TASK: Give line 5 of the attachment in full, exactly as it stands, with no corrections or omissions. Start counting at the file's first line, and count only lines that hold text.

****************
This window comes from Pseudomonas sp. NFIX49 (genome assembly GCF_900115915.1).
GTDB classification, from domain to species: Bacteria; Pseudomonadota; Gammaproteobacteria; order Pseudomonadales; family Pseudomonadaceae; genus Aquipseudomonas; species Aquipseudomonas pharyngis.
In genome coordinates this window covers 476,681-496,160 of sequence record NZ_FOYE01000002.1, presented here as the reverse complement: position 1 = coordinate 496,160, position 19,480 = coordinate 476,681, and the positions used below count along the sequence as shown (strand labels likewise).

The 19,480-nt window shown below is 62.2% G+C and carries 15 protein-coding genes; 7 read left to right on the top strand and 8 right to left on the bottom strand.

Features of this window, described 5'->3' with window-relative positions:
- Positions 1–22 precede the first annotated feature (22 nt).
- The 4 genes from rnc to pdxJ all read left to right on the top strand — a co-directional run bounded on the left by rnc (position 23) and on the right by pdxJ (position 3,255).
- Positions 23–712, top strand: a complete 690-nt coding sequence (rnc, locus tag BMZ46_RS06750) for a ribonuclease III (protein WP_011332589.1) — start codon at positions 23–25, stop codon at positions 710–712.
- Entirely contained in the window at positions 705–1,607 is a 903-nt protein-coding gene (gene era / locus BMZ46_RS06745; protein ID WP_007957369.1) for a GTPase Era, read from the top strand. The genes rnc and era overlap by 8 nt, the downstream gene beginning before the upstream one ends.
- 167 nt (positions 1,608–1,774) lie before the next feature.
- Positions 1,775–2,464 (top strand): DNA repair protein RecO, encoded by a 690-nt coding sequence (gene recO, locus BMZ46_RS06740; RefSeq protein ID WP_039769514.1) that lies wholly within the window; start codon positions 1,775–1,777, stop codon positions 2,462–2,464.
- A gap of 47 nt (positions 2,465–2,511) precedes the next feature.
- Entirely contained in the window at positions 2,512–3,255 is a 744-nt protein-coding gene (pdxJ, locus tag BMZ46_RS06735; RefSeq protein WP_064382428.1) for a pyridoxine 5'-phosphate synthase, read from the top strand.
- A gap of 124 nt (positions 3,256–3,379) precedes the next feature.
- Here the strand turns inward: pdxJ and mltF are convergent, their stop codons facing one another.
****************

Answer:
Features of this window, described 5'->3' with window-relative positions: